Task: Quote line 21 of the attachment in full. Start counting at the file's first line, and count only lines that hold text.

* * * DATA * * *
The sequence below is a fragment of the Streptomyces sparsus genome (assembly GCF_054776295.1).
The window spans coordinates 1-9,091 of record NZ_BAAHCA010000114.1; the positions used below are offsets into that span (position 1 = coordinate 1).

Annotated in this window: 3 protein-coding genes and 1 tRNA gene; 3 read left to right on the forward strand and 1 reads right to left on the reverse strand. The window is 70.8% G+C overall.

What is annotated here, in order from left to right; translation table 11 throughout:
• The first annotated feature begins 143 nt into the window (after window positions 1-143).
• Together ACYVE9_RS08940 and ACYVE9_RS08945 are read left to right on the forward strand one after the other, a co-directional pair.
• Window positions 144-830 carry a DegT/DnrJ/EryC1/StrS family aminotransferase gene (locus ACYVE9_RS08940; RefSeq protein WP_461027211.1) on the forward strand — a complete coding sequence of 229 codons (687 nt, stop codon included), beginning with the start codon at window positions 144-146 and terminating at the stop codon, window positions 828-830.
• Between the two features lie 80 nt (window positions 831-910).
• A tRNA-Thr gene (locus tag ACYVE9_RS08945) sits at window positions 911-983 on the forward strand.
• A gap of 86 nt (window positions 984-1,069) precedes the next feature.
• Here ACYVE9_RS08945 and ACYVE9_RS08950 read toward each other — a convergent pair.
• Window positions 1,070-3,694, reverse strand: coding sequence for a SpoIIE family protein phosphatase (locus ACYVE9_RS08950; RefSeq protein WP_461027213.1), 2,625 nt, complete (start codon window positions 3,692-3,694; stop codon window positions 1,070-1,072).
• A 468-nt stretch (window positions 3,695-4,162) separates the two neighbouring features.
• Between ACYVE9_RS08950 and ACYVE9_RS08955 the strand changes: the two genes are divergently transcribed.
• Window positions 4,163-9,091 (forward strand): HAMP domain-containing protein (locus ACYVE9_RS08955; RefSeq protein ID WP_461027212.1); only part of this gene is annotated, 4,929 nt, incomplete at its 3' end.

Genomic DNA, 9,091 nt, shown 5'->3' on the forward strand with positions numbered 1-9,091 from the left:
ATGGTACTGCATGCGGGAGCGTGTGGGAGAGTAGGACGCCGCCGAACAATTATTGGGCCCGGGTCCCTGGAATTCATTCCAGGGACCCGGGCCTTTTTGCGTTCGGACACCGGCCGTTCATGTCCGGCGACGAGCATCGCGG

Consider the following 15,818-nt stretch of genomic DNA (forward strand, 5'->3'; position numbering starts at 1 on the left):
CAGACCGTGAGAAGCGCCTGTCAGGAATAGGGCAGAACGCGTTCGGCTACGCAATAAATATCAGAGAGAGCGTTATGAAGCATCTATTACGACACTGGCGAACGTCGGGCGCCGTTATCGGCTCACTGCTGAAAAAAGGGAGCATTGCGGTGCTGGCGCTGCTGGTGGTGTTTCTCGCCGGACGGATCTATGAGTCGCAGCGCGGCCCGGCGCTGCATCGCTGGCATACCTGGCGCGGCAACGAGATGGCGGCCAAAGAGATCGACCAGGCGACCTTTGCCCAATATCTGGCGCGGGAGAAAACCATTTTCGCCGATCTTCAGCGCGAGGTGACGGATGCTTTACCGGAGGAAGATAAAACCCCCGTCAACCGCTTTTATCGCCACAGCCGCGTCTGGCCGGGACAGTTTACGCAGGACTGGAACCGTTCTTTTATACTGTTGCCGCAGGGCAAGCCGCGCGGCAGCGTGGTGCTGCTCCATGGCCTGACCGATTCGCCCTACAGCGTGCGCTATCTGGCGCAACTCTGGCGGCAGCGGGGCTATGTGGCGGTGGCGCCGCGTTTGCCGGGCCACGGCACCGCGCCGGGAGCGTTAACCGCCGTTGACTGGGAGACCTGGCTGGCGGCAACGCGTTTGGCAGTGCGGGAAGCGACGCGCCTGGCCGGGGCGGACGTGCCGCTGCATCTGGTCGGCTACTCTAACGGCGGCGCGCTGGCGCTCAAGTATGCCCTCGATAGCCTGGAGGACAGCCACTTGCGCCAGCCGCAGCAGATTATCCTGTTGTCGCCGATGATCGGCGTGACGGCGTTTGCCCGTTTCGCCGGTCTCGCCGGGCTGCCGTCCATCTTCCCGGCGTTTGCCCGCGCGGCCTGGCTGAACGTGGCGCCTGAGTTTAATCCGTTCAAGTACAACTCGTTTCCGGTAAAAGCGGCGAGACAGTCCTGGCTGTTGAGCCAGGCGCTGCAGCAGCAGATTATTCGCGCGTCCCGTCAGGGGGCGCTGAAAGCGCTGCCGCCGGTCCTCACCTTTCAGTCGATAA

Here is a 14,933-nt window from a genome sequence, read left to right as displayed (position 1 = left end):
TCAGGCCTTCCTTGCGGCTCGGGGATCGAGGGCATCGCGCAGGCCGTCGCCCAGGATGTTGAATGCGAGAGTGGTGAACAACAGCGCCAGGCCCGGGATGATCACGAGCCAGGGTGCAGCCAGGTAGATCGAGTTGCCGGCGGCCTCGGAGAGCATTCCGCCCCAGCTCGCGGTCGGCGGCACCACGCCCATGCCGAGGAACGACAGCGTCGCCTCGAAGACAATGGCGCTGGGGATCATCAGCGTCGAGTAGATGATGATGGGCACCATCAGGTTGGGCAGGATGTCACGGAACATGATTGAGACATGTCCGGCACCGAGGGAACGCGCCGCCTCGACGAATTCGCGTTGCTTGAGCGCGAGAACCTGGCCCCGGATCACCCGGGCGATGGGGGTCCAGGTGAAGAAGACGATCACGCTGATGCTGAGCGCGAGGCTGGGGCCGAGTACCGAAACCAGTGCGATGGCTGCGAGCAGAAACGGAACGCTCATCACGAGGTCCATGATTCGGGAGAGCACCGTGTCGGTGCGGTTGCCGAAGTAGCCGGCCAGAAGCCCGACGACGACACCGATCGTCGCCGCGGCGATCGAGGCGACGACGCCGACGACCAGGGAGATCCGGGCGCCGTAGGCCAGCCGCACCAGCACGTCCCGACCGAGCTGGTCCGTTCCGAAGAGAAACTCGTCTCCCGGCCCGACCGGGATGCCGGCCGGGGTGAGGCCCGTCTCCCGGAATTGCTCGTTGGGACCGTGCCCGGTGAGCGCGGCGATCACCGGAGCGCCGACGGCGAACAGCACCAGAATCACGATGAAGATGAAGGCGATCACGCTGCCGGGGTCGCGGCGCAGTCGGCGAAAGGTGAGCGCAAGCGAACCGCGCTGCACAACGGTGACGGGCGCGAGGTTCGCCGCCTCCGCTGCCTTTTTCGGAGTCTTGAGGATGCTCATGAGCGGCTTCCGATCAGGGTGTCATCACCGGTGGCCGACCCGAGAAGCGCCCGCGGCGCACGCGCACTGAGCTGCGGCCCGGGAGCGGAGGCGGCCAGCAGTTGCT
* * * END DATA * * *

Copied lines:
TCAGGCCTTCCTTGCGGCTCGGGGATCGAGGGCATCGCGCAGGCCGTCGCCCAGGATGTTGAATGCGAGAGTGGTGAACAACAGCGCCAGGCCCGGGATGATCACGAGCCAGGGTGCAGCCAGGTAGATCGAGTTGCCGGCGGCCTCGGAGAGCATTCCGCCCCAGCTCGCGGTCGGCGGCACCACGCCCATGCCGAGGAACGACAGCGTCGCCTCGAAGACAATGGCGCTGGGGATCATCAGCGTCGAGTAGATGATGATGGGCACCATCAGGTTGGGCAGGATGTCACGGAACATGATTGAGACATGTCCGGCACCGAGGGAACGCGCCGCCTCGACGAATTCGCGTTGCTTGAGCGCGAGAACCTGGCCCCGGATCACCCGGGCGATGGGGGTCCAGGTGAAGAAGACGATCACGCTGATGCTGAGCGCGAGGCTGGGGCCGAGTACCGAAACCAGTGCGATGGCTGCGAGCAGAAACGGAACGCTCATCACGAGGTCCATGATTCGGGAGAGCACCGTGTCGGTGCGGTTGCCGAAGTAGCCGGCCAGAAGCCCGACGACGACACCGATCGTCGCCGCGGCGATCGAGGCGACGACGCCGACGACCAGGGAGATCCGGGCGCCGTAGGCCAGCCGCACCAGCACGTCCCGACCGAGCTGGTCCGTTCCGAAGAGAAACTCGTCTCCCGGCCCGACCGGGATGCCGGCCGGGGTGAGGCCCGTCTCCCGGAATTGCTCGTTGGGACCGTGCCCGGTGAGCGCGGCGATCACCGGAGCGCCGACGGCGAACAGCACCAGAATCACGATGAAGATGAAGGCGATCACGCTGCCGGGGTCGCGGCGCAGTCGGCGAAAGGTGAGCGCAAGCGAACCGCGCTGCACAACGGTGACGGGCGCGAGGTTCGCCGCCTCCGCTGCCTTTTTCGGAGTCTTGAGGATGCTCATGAGCGGCTTCCGATCAGGGTGTCATCACCGGTGGCCGACCCGAGAAGCGCCCGCGGCGCACGCGCACTGAGCTGCGGCCCGGGAGCGGAGGCGGCCAGCAGTTGCT